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FCC

Rosenworcel Says Anti-Muni Network Legislation Unfair, Hopes States Change Their Tune

FCC acting chairwoman Jessica Rosenworcel said she hopes state legislatures change stance on muni builds.

Benjamin Kahn

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WASHINGTON, June 10 – The Federal Communications Commission has gone all out in its efforts against cable television operators, two speakers close to the cable industry said Thursday at a conference of the Alliance for Community Media here.

The unprecedented power accumulated by the FCC “should strike fear on all of us,” said Libby Beaty, executive director of the National Association of Telecommunication Officers and Advisors. The agency “has gone after local government and cable TV.”

NATOA represents local officials that supervise cable television franchises, and has been critical of FCC moves to bypass local franchise authorities.

“The worst thing in the world is to get the government involved” in the cable television business, said Dan Brenner, senior vice president for law and regulatory policy with the National Cable and Telecommunications Association, which represents leading cable operators.

“It’s micromanaging that we want [to] avoid,” he said.

Brenner said that the cable industry has changed the way Americans watch television. Irrespective of the looming February 19, 2009, deadline for the transition to digital broadcast television, for the most part the cable industry has already made its own transition, he said.

Beaty also said that public, educational and government channels (PEG) on cable systems provide key local content on cable television. The Alliance for Community Media brings together television programmers who offer alternative content on local PEG channels.

As an audience member pointed out that local PEG channels produce ten times more programming than do local broadcast stations.

Panelists, including Rick Chessen, senior legal advisor to Commissioner Michael Copps, agreed, and urged audience members to send videos, pictures and other briefing material to the FCC and to legislators in order to highlight this fact.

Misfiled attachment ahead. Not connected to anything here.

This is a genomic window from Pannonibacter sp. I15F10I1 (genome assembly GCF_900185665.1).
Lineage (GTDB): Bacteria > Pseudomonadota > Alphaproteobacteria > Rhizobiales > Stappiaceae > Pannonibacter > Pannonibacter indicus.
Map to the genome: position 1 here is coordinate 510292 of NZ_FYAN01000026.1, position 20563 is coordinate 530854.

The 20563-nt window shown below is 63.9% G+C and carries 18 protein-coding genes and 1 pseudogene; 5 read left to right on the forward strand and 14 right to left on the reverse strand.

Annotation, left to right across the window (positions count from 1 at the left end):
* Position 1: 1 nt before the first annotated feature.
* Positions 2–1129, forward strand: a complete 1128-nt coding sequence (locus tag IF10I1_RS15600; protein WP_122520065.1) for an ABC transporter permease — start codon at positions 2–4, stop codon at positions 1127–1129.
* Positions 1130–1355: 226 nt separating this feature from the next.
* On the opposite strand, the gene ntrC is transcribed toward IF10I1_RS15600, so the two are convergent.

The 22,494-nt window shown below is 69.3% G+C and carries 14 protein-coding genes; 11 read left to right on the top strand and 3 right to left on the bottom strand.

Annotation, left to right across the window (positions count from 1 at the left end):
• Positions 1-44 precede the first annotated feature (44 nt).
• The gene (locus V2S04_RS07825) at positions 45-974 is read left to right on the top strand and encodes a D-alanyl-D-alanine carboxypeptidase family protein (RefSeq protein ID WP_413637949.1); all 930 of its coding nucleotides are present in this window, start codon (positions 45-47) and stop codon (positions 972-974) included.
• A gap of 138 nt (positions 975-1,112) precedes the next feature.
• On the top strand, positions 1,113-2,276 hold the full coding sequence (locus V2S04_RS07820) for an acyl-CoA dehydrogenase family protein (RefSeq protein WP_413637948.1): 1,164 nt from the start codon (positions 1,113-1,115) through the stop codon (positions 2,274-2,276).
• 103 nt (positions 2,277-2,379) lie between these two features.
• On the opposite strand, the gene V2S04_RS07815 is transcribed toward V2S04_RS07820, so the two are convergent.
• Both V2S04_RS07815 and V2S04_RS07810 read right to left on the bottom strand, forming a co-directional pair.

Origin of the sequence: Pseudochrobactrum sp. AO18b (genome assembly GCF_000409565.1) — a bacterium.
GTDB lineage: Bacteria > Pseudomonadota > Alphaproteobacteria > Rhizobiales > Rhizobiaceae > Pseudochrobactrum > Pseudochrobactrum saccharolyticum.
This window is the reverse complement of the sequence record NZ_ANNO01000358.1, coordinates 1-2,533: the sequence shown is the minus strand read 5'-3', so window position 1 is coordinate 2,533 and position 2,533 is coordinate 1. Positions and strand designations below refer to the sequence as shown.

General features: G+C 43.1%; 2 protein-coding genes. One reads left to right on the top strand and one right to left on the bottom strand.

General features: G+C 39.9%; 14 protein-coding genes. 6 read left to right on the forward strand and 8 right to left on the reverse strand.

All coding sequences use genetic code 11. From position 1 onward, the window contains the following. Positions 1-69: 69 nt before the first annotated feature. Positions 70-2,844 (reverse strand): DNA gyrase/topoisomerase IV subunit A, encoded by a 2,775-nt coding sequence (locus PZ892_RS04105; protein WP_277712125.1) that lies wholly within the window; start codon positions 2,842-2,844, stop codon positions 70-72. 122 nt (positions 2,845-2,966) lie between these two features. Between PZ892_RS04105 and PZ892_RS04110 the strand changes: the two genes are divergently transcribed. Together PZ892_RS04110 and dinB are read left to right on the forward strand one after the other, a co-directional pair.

The more somebody makes their issues known to their member of Congress, the more that congressperson will care – providing that it affects the members’ constituents, said Beaty.

With regard to broadband, or the high-speed Internet services available via cable modems, Beaty said that her group’s focus was on “deployment and adoption.” She said that network neutrality still “has different meanings and all depends on who you talk to and what [is] the context.”

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Broadband's Impact

FCC Fines Company $4.1 Million for Slamming and Cramming Consumer Phone Lines

The Federal Communications Commission on Thursday fined Tele Circuit Network Corporation for switching consumers’ service providers.

Benjamin Kahn

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Photo of Geoffrey Starks by Amelia Holowaty Krales of the Verge

WASHINGTON, June 10 – The Federal Communications Commission has gone all out in its efforts against cable television operators, two speakers close to the cable industry said Thursday at a conference of the Alliance for Community Media here.

The unprecedented power accumulated by the FCC “should strike fear on all of us,” said Libby Beaty, executive director of the National Association of Telecommunication Officers and Advisors. The agency “has gone after local government and cable TV.”

NATOA represents local officials that supervise cable television franchises, and has been critical of FCC moves to bypass local franchise authorities.

“The worst thing in the world is to get the government involved” in the cable television business, said Dan Brenner, senior vice president for law and regulatory policy with the National Cable and Telecommunications Association, which represents leading cable operators.

“It’s micromanaging that we want [to] avoid,” he said.

Brenner said that the cable industry has changed the way Americans watch television. Irrespective of the looming February 19, 2009, deadline for the transition to digital broadcast television, for the most part the cable industry has already made its own transition, he said.

Beaty also said that public, educational and government channels (PEG) on cable systems provide key local content on cable television. The Alliance for Community Media brings together television programmers who offer alternative content on local PEG channels.

As an audience member pointed out that local PEG channels produce ten times more programming than do local broadcast stations.

Panelists, including Rick Chessen, senior legal advisor to Commissioner Michael Copps, agreed, and urged audience members to send videos, pictures and other briefing material to the FCC and to legislators in order to highlight this fact.

The more somebody makes their issues known to their member of Congress, the more that congressperson will care – providing that it affects the members’ constituents, said Beaty.

With regard to broadband, or the high-speed Internet services available via cable modems, Beaty said that her group’s focus was on “deployment and adoption.” She said that network neutrality still “has different meanings and all depends on who you talk to and what [is] the context.”

Continue Reading